Alec Von Bargen is one of those cool artists who I met through social media. I saw his work www.alecvonbargen.com and knew I had to chat with him. He travels all over the world and is always creating great art and showing it to the world. Here’s our cool chat ...
MICHAEL: Hey Alec, first of all, are you in China? Where are you exactly?
ALEC: Yeah, Shanghai. I've been here for the past six months. I was invited by Francois-Henri Pinault, George Clooney and the Pinault Collection as guest artist at The Swatch Art Peace Hotel. I have a solo exhibition at the OCAT Contemporary Art Terminal Museum here. Not a bad gig if you ask me.
MICHAEL: What's it like to be in Shanghai? Do you speak Chinese? What's the art world like there? Shanghai is a huge city, isn't it?
ALEC: I'm fortunate enough to have been to China quite a few times, so this isn't my first encounter with Shanghai. Of all Chinese cities, Shanghai is most definitely the most relatable in the sense that it's much more westernized - a melting-pot between Asian and European cultures. Due to the huge amount of development going on here and the rapid pace of the
city, it's hard for you to actually feel like you're in this faraway, exotic foreign country.
MICHAEL: Hmm. That’s interesting.
ALEC: Coming from a European family I feel quite at home. That said, it's still China, and as much as it masks its everyday reality behind mind-blowing skyscrapers and the most trendy fashion boutiques, it still has an overpowering 'big brother' feel to it all. You are always being watched, citizen and police patrol are constant and as artists, we're always being reminded that we should be 'cautious' about what we produce and how we present it. Exactly the warning one needs in order to go in the absolute opposite direction and try to stir-up some controversy!
MICHAEL: Yes, but I think it’s probably better to stir up controversy at home. Do you speak the language?
ALEC: I started studying some Mandarin years ago and then tried to take it up again before coming this time, but frankly, I know for a fact that I will be here for a set amount of months and then I will leave. My focus is elsewhere ... on my work, on my exhibition here and on traveling. I have however, quite proudly, dominated the ability to say Ni Hao (Hello), Ni Hao ma (Hello, how are you?), Xie Xie (Thank you) and Bye-Bye 500,000 times a day and it's appreciated. That and 'Nanjing Dong Lu, Wai Tan' which is my current address. Not bad, huh?
MICHAEL: Nice. What’s the art world like there?
ALEC: As for the art world here, it's still in diapers. It lives in the shadow of Beijing's saturated marketplace and is struggling to stand up on its own two feet. That said, the galleries, museums and art spaces around the city that are good, are extremely good … much better than Beijing. The Shanghai art scene has learned that teaming up with foreign curators, collaborating with important museums in the U.S. and Europe and creating a dialogue with 'Western' artists is not only productive, but fundamental to the growth of their own institutions and artists. If you arrive here with a somewhat 'established' career and tightly presentable project, doors are opened relatively quickly and you wouldn't believe the amount of art-related events that go on here in the city. I've been here for six months and I do not exaggerate when I say that I have at least one invitation per evening to an opening, a finissage, a public art space presentation, a happening, an installation in an old bomb-shelter, painting in the park ... it’s unbelievable the variety of proposals coming out of this amazing place.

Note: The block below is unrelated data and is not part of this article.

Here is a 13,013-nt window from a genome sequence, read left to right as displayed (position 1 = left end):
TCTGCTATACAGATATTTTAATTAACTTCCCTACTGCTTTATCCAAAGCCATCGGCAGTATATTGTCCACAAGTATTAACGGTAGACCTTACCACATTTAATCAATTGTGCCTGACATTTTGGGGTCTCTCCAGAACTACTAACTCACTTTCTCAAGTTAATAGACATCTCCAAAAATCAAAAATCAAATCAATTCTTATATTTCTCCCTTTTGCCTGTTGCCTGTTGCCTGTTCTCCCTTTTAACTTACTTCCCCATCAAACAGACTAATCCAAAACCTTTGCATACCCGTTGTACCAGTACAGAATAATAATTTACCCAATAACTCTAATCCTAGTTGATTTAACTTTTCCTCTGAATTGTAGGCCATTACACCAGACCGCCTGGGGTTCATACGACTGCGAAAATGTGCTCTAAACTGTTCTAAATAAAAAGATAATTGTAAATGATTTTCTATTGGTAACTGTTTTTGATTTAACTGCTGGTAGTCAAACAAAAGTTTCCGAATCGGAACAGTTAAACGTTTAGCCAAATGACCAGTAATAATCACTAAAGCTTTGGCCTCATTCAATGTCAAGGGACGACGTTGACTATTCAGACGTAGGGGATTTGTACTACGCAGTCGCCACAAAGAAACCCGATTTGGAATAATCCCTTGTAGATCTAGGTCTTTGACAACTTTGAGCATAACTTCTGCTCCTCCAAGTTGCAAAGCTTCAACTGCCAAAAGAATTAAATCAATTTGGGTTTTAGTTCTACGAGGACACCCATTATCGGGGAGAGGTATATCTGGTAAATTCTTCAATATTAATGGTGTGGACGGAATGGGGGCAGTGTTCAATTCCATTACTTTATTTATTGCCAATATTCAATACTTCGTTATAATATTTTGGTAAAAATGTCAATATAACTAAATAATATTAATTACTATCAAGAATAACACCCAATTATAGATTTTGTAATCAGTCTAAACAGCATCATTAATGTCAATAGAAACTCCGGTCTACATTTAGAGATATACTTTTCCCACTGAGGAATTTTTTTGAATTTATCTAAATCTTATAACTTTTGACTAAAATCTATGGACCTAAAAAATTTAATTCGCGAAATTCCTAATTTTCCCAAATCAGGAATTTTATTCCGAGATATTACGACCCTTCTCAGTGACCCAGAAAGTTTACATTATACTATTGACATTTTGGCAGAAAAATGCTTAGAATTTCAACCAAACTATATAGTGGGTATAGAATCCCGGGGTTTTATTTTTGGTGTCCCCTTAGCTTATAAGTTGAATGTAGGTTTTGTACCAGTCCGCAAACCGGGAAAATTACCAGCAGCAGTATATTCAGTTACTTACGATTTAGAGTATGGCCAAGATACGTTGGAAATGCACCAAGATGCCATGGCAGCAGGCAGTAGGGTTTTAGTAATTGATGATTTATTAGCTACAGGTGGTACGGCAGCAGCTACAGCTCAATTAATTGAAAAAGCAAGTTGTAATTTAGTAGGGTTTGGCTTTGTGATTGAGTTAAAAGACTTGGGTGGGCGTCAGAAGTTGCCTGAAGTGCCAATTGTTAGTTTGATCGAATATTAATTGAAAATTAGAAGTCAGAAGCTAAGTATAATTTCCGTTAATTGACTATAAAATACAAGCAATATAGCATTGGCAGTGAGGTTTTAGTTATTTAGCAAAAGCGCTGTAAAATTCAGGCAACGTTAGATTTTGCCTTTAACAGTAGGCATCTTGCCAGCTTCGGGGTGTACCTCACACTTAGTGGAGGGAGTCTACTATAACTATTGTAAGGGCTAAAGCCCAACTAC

MICHAEL: That sounds like my kind of place. So where do you live when you're not in China? How does your native city or hometown inspire you? Or does your hometown inspire you?
ALEC: I'm actually what some call a 'third culture kid' or a 'global nomad,' in the sense that I was born where I didn't grow-up, by parents that were ex-pats in that country, speaking a language not native to the place I learned to call home. New York City is my birthplace, but I've never really lived in the USA. My parents are German and I grew-up in England and Mexico. Since graduating high school, I've spent my entire life living all over the world ... from Milan to Tokyo, from Sydney to Barcelona. At the moment, my 'base' is in the Mexican Mayan Riviera where I have a house on Yal Ku Lagoon, but that said, I haven't been home since last October. Though it sounds like a cliche', the world is actually my playground and everything about it inspires me, especially the common need we all have to 'belong.'
MICHAEL: Short of having a trust fund, how does one go about traveling and living in various countries like that? Sounds fantastic, but even budget travel costs money. How are you supporting yourself? My guess is you're not 19.
ALEC: Where I come from, 'trust fund' is synonymous with 'work-your-arse-off!' You are correct in assuming I'm not 19, but even at 19 I was funding my own travel. I dislike the word 'lucky' as it almost implies that one has nothing to do with the outcome of things, but I do believe that a certain amount of good fortune helps when one is focused, dedicated, talented and above all, passionate about the things one does. I always knew my future was in the arts, so I really didn't spend any time trying to play the whole 'society says' game. I studied performing arts and before even graduating was booked as a lead in a series and that just parlayed itself into one job after the other. When I decided to dedicate 100% of my time to the visual arts, again, I won my first award and was given my first exhibition and I just ran with it. It's what one does with the opportunities given that makes the career. There's no sense basking in the glory of exhibiting at the MOMA in New York if in your mind you're not already planning on wanting to conquer the Louvre in Paris. Make sense? My work hit a chord and I was able to find a niche where collectors wanted my aesthetic dialogue to be a part of their life, their collections. That said, I take none of this for granted and am fully aware that all of this could disappear tomorrow, I simply don't waste time thinking about it. I'm way too busy for that ... and if it does all end tomorrow, I'll still find some creative outlet to express myself in order be able to continue traveling.